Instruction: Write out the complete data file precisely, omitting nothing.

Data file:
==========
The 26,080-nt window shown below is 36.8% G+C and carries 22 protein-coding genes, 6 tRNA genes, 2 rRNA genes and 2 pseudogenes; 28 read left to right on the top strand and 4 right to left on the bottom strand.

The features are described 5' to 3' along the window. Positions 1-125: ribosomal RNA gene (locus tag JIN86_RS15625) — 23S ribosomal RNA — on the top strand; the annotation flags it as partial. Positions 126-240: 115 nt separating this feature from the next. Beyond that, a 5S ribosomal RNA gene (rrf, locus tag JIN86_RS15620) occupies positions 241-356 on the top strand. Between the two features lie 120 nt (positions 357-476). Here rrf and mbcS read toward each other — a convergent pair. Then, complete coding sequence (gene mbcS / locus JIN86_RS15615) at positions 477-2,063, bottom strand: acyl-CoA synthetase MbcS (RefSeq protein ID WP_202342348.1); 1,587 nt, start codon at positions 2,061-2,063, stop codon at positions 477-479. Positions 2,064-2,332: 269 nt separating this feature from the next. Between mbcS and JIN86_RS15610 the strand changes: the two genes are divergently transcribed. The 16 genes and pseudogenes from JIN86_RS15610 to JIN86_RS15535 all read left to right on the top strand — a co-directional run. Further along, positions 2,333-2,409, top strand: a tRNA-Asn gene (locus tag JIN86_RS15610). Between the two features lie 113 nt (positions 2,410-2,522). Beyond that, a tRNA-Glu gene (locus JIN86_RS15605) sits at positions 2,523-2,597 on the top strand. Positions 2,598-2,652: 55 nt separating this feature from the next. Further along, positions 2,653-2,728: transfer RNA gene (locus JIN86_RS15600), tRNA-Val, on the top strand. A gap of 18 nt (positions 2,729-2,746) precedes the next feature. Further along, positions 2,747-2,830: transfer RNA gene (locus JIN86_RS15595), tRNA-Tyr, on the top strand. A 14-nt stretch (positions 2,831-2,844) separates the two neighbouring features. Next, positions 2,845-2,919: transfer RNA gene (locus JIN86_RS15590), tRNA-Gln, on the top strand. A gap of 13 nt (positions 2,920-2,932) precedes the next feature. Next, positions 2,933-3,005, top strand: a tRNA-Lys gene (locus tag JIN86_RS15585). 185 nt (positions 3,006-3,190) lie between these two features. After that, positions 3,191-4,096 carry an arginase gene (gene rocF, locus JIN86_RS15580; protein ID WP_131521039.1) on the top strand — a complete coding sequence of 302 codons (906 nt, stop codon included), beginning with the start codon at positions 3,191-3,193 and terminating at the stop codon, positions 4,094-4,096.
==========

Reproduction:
The 26,080-nt window shown below is 36.8% G+C and carries 22 protein-coding genes, 6 tRNA genes, 2 rRNA genes and 2 pseudogenes; 28 read left to right on the top strand and 4 right to left on the bottom strand.

The features are described 5' to 3' along the window. Positions 1-125: ribosomal RNA gene (locus tag JIN86_RS15625) — 23S ribosomal RNA — on the top strand; the annotation flags it as partial. Positions 126-240: 115 nt separating this feature from the next. Beyond that, a 5S ribosomal RNA gene (rrf, locus tag JIN86_RS15620) occupies positions 241-356 on the top strand. Between the two features lie 120 nt (positions 357-476). Here rrf and mbcS read toward each other — a convergent pair. Then, complete coding sequence (gene mbcS / locus JIN86_RS15615) at positions 477-2,063, bottom strand: acyl-CoA synthetase MbcS (RefSeq protein ID WP_202342348.1); 1,587 nt, start codon at positions 2,061-2,063, stop codon at positions 477-479. Positions 2,064-2,332: 269 nt separating this feature from the next. Between mbcS and JIN86_RS15610 the strand changes: the two genes are divergently transcribed. The 16 genes and pseudogenes from JIN86_RS15610 to JIN86_RS15535 all read left to right on the top strand — a co-directional run. Further along, positions 2,333-2,409, top strand: a tRNA-Asn gene (locus tag JIN86_RS15610). Between the two features lie 113 nt (positions 2,410-2,522). Beyond that, a tRNA-Glu gene (locus JIN86_RS15605) sits at positions 2,523-2,597 on the top strand. Positions 2,598-2,652: 55 nt separating this feature from the next. Further along, positions 2,653-2,728: transfer RNA gene (locus JIN86_RS15600), tRNA-Val, on the top strand. A gap of 18 nt (positions 2,729-2,746) precedes the next feature. Further along, positions 2,747-2,830: transfer RNA gene (locus JIN86_RS15595), tRNA-Tyr, on the top strand. A 14-nt stretch (positions 2,831-2,844) separates the two neighbouring features. Next, positions 2,845-2,919: transfer RNA gene (locus JIN86_RS15590), tRNA-Gln, on the top strand. A gap of 13 nt (positions 2,920-2,932) precedes the next feature. Next, positions 2,933-3,005, top strand: a tRNA-Lys gene (locus tag JIN86_RS15585). 185 nt (positions 3,006-3,190) lie between these two features. After that, positions 3,191-4,096 carry an arginase gene (gene rocF, locus JIN86_RS15580; protein ID WP_131521039.1) on the top strand — a complete coding sequence of 302 codons (906 nt, stop codon included), beginning with the start codon at positions 3,191-3,193 and terminating at the stop codon, positions 4,094-4,096.